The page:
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#10 - John Henrik Clarke and the Power of Africana History  by Ahati N. N. Toure

#11 - Fail Up: 20 Lessons on Building Success from Failure by Tavis Smiley

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#14 - The Other Wes Moore: One Name, Two Fates by Wes Moore

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#18 - A New Earth: Awakening to Your Life's Purpose by Eckhart Tolle

#19 - John Oliver Killens: A Life of Black Literary Activism by Keith Gilyard

#20 - Alain L. Locke: The Biography of a Philosopher by Leonard Harris

#21 - Age Ain't Nothing but a Number: Black Women Explore Midlife by Carleen Brice

#22 - 2012 Guide to Literary Agents by Chuck Sambuchino
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#25 - Beyond the Black Lady: Sexuality and the New African American Middle Class  by Lisa B. Thompson

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Greenback Planet: How the Dollar Conquered

the World and Threatened Civilization as We Know It

By H. W. Brands

In Greenback Planet, acclaimed historian H. W. Brands charts the dollar's astonishing rise to become the world's principal currency. Telling the story with the verve of a novelist, he recounts key episodes in U.S. monetary history, from the Civil War debate over fiat money (greenbacks) to the recent worldwide financial crisis. Brands explores the dollar's changing relations to gold and silver and to other currencies and cogently explains how America's economic might made the dollar the fundamental standard of value in world finance. He vividly describes the 1869 Black Friday attempt to corner the gold market, banker J. P. Morgan's bailout of the U.S. treasury, the creation of the Federal Reserve, and President Franklin Roosevelt's handling of the bank panic of 1933. Brands shows how lessons learned (and not learned) in the Great Depression have influenced subsequent U.S. monetary policy, and how the dollar's dominance helped transform economies in countries ranging from Germany and Japan after World War II to Russia and China today. He concludes with a sobering dissection of the 2008 world financial debacle, which exposed the power--and the enormous risks--of the dollar's worldwide reign.  The Economy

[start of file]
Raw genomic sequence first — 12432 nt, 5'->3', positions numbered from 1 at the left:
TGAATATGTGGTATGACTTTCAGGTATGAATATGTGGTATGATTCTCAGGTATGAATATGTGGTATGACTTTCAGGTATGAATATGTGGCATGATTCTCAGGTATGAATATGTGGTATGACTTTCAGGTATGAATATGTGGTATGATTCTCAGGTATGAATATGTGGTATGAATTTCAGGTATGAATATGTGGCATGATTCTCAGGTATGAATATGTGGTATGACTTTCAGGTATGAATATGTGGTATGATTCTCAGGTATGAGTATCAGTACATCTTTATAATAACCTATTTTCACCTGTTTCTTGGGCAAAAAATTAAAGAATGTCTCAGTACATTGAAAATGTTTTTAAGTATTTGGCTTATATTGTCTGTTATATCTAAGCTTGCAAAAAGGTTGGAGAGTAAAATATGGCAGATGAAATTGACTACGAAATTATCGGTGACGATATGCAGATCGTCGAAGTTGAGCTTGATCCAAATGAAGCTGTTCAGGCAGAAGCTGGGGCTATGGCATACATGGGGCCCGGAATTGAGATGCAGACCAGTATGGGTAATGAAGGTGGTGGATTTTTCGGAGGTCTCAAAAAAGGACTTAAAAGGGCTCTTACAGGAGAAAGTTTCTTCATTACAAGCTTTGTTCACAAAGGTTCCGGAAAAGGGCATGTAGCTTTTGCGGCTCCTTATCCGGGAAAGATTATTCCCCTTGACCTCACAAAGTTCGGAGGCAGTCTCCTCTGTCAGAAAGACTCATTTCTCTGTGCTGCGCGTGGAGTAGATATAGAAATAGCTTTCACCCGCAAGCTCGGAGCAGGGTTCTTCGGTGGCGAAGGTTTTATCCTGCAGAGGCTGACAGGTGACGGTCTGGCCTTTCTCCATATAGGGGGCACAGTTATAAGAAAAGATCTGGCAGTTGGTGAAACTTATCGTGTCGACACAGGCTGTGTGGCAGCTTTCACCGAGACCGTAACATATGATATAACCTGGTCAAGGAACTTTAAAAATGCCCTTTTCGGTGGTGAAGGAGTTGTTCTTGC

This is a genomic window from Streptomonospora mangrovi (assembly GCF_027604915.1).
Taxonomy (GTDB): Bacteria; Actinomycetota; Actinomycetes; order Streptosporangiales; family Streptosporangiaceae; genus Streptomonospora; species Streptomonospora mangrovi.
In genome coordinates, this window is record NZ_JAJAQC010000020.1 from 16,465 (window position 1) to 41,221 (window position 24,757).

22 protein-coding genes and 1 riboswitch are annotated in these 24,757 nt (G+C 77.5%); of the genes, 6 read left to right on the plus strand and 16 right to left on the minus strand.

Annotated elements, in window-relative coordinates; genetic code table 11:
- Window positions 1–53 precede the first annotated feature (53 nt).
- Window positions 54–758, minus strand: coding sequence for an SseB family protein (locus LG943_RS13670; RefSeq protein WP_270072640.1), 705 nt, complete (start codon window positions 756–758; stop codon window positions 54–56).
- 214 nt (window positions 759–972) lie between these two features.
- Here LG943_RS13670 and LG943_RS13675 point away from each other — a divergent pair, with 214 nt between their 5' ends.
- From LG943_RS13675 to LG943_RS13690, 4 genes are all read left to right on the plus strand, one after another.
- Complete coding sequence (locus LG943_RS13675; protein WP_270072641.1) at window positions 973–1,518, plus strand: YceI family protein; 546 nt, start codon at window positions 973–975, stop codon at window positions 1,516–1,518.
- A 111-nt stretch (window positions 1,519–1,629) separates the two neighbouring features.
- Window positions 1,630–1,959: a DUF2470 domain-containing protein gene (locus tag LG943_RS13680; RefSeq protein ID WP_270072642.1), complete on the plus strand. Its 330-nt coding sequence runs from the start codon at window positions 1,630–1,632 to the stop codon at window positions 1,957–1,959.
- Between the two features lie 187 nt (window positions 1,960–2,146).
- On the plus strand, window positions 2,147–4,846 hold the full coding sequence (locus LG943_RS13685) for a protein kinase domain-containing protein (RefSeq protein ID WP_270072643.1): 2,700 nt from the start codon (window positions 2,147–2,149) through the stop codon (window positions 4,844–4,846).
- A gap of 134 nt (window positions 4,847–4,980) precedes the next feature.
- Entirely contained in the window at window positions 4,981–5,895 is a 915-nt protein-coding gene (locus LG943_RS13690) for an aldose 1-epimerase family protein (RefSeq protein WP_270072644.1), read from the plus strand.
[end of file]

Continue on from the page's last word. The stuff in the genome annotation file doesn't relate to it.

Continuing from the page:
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Sex at the Margins

Migration, Labour Markets and the Rescue Industry

By Laura María Agustín

This book explodes several myths: that selling sex is completely different from any other kind of work, that migrants who sell sex are passive victims and that the multitude of people out to save them are without self-interest. Laura Agustín makes a passionate case against these stereotypes, arguing that the label 'trafficked' does not accurately describe migrants' lives and that the 'rescue industry' serves to disempower them. Based on extensive research amongst both migrants who sell sex and social helpers, Sex at the Margins provides a radically different analysis. Frequently, says Agustin, migrants make rational choices to travel and work in the sex industry, and although they are treated like a marginalised group they form part of the dynamic global economy. Both powerful and controversial, this book is essential reading for all those who want to understand the increasingly important relationship between sex markets, migration and the desire for social justice. "Sex at the Margins rips apart distinctions between migrants, service work and sexual labour and reveals the utter complexity of the contemporary sex industry. This book is set to be a trailblazer in the study of sexuality."—Lisa Adkins, University of London

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The White Masters of the World

From The World and Africa, 1965

By W. E. B. Du Bois

W. E. B. Du Bois’ Arraignment and Indictment of White Civilization (Fletcher)

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Ancient African Nations

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The Death of Emmett Till by Bob Dylan  The Lonesome Death of Hattie Carroll  Only a Pawn in Their Game

Rev. Jesse Lee Peterson Thanks America for Slavery / George Jackson  / Hurricane Carter

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The Journal of Negro History issues at Project Gutenberg

The Haitian Declaration of Independence 1804  / January 1, 1804 -- The Founding of Haiti